How to Transform Sanitation Access for Women and Girls in Vietnam

By Alena Sims, Communications Associate, MCSD, PSI

In rural Vietnam, 30% of families lack access to sanitation facilities that meet basic hygiene standards. The lack of access to sanitation disproportionately affects women and girls, who face numerous adverse health effects and safety risks as a result.

To address this issue, PSI Vietnam, with support from philanthropist Camilla Hagen Sørli and the Maverick Collective, is working to build a sustainable sanitation market that will increase access to toilets for women and girls in rural areas.

How?

  1. Partner with sanitation entrepreneurs and manufacturers to make quality, affordable sanitation products and services easy to use.

Many rural families in the Mekong Delta region of Vietnam use hanging latrines, a method that commonly filters human waste into nearby water sources. These latrines cause health and environmental risks for rural communities and expose women and children to safety risks. PSI Vietnam formed a partnership with ROTO, a local plastic septic tank manufacturer that previously distributed primarily in urban areas. PSI Vietnam worked with rural sanitation retailers to motivate them to stock, display and promote the tanks to customers purchasing other household improvement items. The partnership between PSI, ROTO and the rural retailers makes it easier for low-income families to invest in quality, gender-appropriate sanitation products. Is it working? PSI Vietnam has sold over 730 ROTO plastic septic tanks since the project began in 2016.

  1. Train and incentivize rural masons to grow the sanitation portion of their business.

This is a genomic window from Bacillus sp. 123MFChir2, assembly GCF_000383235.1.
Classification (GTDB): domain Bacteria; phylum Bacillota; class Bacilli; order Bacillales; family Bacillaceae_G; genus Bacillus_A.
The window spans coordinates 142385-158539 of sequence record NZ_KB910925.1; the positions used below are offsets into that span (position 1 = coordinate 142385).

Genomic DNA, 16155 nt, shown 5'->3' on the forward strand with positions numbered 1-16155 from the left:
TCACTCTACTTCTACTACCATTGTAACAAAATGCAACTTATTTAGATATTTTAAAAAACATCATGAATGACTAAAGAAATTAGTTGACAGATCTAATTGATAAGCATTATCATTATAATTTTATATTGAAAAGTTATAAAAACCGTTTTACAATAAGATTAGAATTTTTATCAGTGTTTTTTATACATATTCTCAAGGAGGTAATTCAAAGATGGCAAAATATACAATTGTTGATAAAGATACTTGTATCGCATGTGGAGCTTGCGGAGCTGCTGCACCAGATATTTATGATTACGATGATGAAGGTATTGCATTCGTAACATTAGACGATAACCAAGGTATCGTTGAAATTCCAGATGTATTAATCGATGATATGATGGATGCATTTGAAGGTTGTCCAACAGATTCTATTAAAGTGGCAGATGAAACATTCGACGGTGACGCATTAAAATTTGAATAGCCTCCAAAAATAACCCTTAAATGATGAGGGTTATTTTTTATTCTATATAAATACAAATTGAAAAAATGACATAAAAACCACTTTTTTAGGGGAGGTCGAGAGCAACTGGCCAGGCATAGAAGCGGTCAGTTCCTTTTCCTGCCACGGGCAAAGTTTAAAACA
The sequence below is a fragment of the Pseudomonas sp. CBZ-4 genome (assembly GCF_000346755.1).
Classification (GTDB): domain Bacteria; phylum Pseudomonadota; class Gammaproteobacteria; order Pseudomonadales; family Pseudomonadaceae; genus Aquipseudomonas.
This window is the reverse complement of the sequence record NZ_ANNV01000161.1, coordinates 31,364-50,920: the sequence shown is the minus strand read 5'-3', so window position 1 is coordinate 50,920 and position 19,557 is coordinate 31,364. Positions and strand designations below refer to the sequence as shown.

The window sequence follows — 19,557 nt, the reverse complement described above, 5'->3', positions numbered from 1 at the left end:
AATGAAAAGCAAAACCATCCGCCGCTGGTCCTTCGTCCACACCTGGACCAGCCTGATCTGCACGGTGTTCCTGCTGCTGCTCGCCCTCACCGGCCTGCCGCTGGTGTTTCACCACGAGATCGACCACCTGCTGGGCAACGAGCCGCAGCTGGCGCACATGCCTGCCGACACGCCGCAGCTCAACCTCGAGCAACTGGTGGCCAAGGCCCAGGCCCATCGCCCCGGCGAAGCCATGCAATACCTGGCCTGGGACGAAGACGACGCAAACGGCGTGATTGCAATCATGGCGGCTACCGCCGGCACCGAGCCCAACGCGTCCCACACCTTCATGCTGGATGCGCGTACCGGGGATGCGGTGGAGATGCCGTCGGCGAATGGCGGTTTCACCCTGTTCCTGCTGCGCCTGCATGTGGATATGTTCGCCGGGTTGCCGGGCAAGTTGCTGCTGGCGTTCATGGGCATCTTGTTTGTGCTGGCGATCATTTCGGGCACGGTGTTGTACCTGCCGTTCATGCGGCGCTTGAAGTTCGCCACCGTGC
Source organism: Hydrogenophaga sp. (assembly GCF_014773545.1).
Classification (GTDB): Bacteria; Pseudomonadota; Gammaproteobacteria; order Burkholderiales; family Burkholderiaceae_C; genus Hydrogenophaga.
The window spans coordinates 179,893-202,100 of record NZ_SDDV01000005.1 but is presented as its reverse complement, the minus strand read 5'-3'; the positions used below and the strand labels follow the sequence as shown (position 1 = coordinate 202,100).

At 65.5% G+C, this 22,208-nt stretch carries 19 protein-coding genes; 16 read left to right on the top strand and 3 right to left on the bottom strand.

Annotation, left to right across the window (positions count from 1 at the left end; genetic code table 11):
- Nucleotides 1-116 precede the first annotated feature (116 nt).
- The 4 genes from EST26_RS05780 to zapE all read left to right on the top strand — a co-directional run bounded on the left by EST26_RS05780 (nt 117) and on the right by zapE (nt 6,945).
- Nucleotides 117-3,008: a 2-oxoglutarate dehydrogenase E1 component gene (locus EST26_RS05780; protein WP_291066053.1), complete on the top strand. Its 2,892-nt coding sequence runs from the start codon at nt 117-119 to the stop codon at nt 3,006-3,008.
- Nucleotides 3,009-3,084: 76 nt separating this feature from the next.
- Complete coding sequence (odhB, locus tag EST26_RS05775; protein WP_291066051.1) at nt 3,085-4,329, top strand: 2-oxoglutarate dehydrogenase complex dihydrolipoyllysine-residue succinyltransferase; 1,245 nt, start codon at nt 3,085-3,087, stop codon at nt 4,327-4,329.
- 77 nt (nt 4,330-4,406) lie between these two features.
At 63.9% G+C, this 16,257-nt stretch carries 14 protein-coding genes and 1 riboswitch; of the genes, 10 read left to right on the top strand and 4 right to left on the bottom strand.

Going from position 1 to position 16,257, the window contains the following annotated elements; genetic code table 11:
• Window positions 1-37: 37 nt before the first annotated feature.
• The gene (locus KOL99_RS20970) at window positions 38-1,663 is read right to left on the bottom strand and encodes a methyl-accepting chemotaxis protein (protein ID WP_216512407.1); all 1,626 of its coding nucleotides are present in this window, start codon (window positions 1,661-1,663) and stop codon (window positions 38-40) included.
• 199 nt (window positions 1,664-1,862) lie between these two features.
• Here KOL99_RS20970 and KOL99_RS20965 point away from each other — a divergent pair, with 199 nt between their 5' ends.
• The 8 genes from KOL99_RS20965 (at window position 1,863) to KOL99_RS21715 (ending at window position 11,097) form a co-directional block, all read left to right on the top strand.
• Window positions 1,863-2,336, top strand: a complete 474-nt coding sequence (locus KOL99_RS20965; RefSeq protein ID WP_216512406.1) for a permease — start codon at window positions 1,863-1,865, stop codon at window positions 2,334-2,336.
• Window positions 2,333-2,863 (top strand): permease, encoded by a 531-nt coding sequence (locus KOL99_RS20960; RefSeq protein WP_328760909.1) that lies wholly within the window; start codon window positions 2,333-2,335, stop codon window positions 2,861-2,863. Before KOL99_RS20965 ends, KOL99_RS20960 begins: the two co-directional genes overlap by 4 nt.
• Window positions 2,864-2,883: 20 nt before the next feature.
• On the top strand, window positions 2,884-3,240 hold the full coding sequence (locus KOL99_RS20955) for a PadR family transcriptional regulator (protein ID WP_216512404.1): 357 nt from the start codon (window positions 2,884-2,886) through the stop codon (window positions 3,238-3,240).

PSI recognized that the sanitation market could be a growth opportunity for entrepreneurial masons while an increase in masons working on toilets could increase good sanitation. Capitalizing on this mutual benefit,  PSI organized trainings in rural coffee shops to improve the masons’ awareness of the benefits of ROTO tanks; build their capacity to install gender-appropriate toilets with inside locks and menstrual hygiene disposal; and expand their business to include standalone toilet installation in addition to larger house renovation projects. Since the project began, over 397 masons have been trained. PSI also created rewards — such as business cards branded with PSI’s “TOT” (good) toilet campaign — to increase the proportion of their business generated by sanitation projects.

Additionally,  the project designed and promoted a “how-to video” to help masons understand the key steps for installation. The video also helps ethnic minority households learn how to build a toilet with minimal masonry support.

  1. Increase demand and investment in sanitation through behavior change communications.

To create demand for the toilets, initially, the TOT campaign positioned toilets as a way for husbands to promote their reputation as men who protect their wife’s privacy and dignity. For women, it was to create homes they can be proud to share with visitors. However, this campaign didn’t resonate with many families, especially those with grandparents caring for children under five. Grandfathers wanted to make sure they protected their legacy as “tradition keepers.” With this and other findings, a new TOT campaign launched on Vietnam’s lunar New Year, promoting septic tanks as a way to combine tradition with modern improvements that can generate good fortune for rural families.

vietnam ad

Translation: “Combine the most meaningful traditions with a modern toilet to bring good fortune for your family in the year of the rooster. Contact your nearest mason today!” Photo Credit: PSI/Vietnam

Stay tuned for more ways this key project is working to improve access to and use of toilets in Vietnam, and how these lessons can be scaled across PSI’s network of 50 partner countries.

Banner photo: © Population Services International / Banner Photo by: Jake Lyell